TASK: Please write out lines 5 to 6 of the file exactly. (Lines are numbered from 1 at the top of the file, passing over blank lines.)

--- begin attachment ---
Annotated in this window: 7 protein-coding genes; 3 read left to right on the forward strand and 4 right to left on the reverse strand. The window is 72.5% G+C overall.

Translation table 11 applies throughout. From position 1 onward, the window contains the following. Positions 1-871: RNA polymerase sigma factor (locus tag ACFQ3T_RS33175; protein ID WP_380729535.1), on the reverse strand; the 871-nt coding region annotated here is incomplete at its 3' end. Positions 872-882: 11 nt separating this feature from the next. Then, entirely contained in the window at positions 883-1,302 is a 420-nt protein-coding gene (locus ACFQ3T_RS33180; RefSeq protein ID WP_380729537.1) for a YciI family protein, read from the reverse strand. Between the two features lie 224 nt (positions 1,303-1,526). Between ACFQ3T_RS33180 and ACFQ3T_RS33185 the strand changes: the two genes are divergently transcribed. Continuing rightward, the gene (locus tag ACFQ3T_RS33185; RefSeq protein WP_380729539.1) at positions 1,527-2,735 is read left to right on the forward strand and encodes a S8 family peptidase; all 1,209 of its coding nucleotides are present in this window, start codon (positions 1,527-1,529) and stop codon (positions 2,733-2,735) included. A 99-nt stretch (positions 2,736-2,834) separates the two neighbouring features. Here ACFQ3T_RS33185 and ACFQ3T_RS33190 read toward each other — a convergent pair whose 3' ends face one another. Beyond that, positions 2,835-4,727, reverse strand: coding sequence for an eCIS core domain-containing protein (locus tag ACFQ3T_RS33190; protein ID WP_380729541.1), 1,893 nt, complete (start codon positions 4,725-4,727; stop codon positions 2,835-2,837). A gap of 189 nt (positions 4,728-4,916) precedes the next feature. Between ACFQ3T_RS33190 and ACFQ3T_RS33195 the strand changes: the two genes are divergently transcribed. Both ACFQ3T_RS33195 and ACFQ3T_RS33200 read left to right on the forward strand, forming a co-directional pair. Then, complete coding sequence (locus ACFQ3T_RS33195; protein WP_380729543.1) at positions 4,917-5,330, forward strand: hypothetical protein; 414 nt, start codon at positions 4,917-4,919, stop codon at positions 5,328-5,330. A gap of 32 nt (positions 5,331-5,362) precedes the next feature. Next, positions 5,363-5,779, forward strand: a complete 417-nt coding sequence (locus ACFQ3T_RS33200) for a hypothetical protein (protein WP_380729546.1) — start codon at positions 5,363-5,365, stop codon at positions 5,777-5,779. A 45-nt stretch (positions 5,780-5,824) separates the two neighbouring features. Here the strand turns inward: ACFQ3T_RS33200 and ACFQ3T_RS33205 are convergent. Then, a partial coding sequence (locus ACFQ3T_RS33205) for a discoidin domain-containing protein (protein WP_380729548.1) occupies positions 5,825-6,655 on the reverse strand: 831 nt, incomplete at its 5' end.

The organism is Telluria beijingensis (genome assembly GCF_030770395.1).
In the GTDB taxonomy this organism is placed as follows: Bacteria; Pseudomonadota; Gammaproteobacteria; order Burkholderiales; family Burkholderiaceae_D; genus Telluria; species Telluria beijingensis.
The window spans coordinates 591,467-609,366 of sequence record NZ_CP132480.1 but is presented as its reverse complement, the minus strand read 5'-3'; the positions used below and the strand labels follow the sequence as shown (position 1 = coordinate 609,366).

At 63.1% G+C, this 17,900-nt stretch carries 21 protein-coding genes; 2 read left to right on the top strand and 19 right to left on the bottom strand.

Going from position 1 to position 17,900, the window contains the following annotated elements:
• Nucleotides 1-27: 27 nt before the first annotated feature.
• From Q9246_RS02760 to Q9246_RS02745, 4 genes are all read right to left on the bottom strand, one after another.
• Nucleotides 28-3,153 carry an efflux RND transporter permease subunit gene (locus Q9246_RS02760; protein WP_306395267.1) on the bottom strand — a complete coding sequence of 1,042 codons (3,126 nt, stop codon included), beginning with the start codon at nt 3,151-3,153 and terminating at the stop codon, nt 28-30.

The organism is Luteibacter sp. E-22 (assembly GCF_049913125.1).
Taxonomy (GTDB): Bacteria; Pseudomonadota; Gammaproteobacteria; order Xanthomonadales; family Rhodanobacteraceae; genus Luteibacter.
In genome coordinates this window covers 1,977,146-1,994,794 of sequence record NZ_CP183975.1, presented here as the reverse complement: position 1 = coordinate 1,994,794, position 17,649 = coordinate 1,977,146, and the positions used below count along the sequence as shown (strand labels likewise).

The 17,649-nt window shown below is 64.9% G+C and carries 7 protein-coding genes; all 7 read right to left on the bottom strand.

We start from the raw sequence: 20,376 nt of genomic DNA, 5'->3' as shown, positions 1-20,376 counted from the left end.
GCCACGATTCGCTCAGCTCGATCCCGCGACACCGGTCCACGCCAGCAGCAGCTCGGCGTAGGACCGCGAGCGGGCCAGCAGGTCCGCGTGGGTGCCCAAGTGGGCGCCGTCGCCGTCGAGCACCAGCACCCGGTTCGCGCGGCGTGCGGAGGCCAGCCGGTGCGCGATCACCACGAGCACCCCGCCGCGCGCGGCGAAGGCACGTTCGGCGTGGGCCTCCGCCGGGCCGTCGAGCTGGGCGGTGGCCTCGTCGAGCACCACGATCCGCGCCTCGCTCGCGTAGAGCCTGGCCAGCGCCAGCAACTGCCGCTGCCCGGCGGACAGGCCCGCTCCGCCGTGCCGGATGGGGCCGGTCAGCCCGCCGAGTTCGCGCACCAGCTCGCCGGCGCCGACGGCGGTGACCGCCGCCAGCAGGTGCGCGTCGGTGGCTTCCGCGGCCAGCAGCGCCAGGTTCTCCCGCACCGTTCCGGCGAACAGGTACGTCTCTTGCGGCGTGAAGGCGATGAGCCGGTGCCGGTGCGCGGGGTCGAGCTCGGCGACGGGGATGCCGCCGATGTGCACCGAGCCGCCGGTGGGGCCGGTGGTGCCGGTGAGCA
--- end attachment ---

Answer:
The window spans coordinates 591,467-609,366 of sequence record NZ_CP132480.1 but is presented as its reverse complement, the minus strand read 5'-3'; the positions used below and the strand labels follow the sequence as shown (position 1 = coordinate 609,366).

At 63.1% G+C, this 17,900-nt stretch carries 21 protein-coding genes; 2 read left to right on the top strand and 19 right to left on the bottom strand.